From the moment that The Beatles ended their reign of dominance, the band became the unattainable benchmark for any new group making waves within the industry. While many attempted to replicate their success, only one band earned the blessing from John Lennon, who christened them as “the sons of The Beatles”.
Some musical outfits were more unashamed than others in attempting to follow the example set by The Beatles, and none more so than Jeff Lynne’s Electric Light Orchestra. Lyne formed ELO after suffering a musical epiphany after the Fab Four inviting him and his then-band, The Idle Race, to a session at Abbey Road for The White Album.
“I was blown away,” Lynne later told Classic Rock about the life-changing experience. “Nobody had heard it yet, but there I was in Abbey Road, actually listening to it being made. I stayed for maybe half an hour, then I thought it would be polite to leave, because you feel a bit of a dick in that company. So I went back to where The Idle Race were recording and, of course, it didn’t sound quite so good”.
After he departed from The Idle Race, Lynne briefly flirted with fellow Birmingham band, The Move. Later though, in 1970, he graduated onto the project he knew was his destiny after that short visit to Abbey Road two years prior, and ELO was born.
The motivation for Electric Light Orchestra was to keep the spirit of The Beatles alive, and Lynne exceeded the aim of his mission, even receiving the seal of approval of his dreams. During a 1974 appearance on the New York radio station WNEW, John Lennon elected to play ‘Showdown’ by the ELO, which he introduced by telling listeners: “‘Showdown’ I thought was a great record and I was expecting it to be number one but I don’t think UA [United Artists] got their fingers out and pushed it. And it’s a nice group – I call them ‘Son of Beatles’ – although they’re doing things we never did, obviously.”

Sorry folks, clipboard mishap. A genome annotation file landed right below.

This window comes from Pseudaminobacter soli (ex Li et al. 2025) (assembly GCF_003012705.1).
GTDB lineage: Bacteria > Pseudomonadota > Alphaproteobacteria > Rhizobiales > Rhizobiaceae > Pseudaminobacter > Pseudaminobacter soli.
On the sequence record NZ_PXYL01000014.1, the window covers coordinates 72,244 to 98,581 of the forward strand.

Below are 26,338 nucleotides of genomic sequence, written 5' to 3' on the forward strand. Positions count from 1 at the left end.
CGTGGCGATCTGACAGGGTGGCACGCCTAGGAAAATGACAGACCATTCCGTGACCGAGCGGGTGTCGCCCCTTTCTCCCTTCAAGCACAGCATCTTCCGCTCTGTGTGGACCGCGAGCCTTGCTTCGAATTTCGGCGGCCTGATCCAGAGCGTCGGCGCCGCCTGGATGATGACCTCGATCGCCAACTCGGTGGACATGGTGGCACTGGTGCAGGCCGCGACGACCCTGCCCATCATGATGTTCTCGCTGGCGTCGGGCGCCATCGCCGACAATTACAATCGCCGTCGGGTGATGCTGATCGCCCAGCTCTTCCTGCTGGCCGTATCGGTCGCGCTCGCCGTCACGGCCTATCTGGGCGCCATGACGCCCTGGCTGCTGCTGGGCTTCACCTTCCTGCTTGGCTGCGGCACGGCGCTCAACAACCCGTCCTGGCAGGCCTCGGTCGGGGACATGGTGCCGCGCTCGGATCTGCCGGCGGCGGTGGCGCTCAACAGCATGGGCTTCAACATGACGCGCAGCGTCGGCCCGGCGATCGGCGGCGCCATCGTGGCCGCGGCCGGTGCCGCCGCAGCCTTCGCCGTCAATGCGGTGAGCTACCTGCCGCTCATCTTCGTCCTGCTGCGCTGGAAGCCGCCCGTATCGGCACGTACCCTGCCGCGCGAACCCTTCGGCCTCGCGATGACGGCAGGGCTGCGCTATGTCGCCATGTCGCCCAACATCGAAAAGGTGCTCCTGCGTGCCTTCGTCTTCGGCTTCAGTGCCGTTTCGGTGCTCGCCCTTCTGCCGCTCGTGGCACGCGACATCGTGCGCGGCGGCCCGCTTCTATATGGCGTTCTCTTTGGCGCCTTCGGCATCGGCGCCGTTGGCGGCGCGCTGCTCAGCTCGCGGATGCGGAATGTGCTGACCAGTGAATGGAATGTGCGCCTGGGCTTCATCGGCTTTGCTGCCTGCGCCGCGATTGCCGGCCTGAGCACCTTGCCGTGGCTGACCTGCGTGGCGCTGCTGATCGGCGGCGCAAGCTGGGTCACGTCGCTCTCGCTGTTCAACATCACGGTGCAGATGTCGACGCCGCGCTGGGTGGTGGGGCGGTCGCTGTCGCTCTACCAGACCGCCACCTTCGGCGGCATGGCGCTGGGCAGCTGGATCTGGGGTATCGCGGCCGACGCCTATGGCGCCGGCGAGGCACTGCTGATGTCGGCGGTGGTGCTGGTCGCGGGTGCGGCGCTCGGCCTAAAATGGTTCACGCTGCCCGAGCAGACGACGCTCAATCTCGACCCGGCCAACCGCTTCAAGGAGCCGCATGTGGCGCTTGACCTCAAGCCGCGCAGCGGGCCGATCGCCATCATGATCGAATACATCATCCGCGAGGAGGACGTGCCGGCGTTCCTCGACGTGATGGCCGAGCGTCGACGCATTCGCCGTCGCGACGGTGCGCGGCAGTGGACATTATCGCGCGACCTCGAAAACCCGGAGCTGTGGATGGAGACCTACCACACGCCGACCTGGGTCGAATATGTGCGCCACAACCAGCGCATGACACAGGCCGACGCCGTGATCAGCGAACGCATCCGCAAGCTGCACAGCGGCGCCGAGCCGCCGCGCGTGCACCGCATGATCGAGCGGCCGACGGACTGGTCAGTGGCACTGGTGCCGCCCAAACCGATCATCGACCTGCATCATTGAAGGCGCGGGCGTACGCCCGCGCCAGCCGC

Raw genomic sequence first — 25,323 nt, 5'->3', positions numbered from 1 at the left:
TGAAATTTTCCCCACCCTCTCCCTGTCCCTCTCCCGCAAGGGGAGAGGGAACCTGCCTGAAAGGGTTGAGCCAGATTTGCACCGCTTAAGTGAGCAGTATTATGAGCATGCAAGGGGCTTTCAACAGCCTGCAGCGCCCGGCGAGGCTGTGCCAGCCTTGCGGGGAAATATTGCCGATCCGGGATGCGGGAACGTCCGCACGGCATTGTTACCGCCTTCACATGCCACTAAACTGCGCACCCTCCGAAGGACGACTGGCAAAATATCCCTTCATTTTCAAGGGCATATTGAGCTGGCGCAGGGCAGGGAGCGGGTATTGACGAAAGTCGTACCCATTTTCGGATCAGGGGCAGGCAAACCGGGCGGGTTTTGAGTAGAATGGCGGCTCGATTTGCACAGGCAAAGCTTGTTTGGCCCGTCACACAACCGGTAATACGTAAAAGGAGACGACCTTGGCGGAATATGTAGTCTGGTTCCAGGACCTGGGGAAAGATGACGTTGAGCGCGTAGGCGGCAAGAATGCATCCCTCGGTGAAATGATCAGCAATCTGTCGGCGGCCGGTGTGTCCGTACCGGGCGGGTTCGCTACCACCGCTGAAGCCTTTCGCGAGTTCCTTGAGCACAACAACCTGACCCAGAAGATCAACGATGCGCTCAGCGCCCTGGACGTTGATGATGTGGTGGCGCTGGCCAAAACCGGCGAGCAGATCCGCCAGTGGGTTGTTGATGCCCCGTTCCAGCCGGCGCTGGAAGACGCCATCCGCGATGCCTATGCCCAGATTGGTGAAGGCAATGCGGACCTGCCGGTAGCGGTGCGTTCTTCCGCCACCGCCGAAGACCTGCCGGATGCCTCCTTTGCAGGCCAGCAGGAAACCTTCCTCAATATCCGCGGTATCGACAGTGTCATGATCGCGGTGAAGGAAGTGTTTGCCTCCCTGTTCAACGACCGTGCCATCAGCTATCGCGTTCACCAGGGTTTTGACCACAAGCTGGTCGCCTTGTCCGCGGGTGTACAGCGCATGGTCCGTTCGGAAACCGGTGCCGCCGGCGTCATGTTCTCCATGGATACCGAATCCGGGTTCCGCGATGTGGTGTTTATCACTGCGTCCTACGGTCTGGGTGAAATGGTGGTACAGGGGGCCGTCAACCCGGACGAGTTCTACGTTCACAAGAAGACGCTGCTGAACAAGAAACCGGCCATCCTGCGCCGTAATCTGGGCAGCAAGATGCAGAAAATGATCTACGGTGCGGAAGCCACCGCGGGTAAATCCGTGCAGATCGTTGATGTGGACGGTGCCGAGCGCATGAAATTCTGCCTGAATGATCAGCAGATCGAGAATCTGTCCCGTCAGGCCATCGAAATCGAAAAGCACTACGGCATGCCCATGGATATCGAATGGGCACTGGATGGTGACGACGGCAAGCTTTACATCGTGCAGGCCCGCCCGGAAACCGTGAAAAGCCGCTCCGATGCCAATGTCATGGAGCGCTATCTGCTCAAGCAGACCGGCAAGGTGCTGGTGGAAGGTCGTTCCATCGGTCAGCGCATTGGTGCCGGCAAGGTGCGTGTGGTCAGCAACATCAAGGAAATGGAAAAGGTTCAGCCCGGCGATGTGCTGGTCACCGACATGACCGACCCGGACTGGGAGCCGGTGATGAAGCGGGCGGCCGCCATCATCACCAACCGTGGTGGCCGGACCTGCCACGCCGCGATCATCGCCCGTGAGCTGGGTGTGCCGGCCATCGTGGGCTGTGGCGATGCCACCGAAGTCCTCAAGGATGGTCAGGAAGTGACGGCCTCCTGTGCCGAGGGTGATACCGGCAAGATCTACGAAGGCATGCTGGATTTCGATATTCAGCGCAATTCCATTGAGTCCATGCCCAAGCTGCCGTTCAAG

Lennon added: “I remember a statement they made when they first formed was to carry on from where the Beatles left off with ‘Walrus,’ and they certainly did. This is a beautiful combination of ‘I Heard It Through The Grapevine’ by Marvin Gaye and ‘Lightnin’ Strikes’ by Lou Christie, and it’s a beautiful job with a little ‘I Am The Walrus’ underneath.”
Lennon, famously, wasn’t the only Beatle who had a soft spot for Lynne, and George Harrison later became his creative partner after he accepted the guitarist’s proposal to join The Travelling Wilbury’s.
After the supergroup parted ways, Harrison’s attention turned back to The Beatles when the surviving members came together in the ’90s for the Anthology. Furthermore, they decided to bring two lost Lennon recordings back to life and enlisted Lynne as their producer. “The amazing thing is that it even exists,” the singer later said about ‘Free As A Bird’. “I had to make this little cassette of John’s become a Beatle record. It was just recorded on a Walkman on top of a piano, and the voice was so scratchy and thin, and you couldn’t separate the piano. It was a real industrial job.”
Adding: “Paul, George and Ringo hadn’t been in a room, all three together, for maybe 25 years. They were like ‘wow!’ it was all hugs and kisses and sit down and reminisce, and those hours were just magic. Then the seriousness of the situation kicked in. It was the hardest thing I have ever done.”
The butterfly effect came alive after Lynne spent that sacred afternoon in the studio with The Beatles during the creation of The White Album, a moment that would prove to be the first step into his inauguration as one of their own, and an honourary Beatle.